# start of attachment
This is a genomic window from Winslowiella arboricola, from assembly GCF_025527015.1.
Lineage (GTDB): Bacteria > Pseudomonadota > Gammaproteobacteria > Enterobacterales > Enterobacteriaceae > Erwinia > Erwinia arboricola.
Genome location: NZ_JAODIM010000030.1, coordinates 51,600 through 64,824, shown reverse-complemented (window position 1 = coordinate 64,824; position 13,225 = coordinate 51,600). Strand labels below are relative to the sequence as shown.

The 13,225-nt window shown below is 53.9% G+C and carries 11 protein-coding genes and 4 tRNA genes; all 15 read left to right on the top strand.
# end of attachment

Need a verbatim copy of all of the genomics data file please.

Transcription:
This is a genomic window from Winslowiella arboricola, from assembly GCF_025527015.1.
Lineage (GTDB): Bacteria > Pseudomonadota > Gammaproteobacteria > Enterobacterales > Enterobacteriaceae > Erwinia > Erwinia arboricola.
Genome location: NZ_JAODIM010000030.1, coordinates 51,600 through 64,824, shown reverse-complemented (window position 1 = coordinate 64,824; position 13,225 = coordinate 51,600). Strand labels below are relative to the sequence as shown.

The 13,225-nt window shown below is 53.9% G+C and carries 11 protein-coding genes and 4 tRNA genes; all 15 read left to right on the top strand.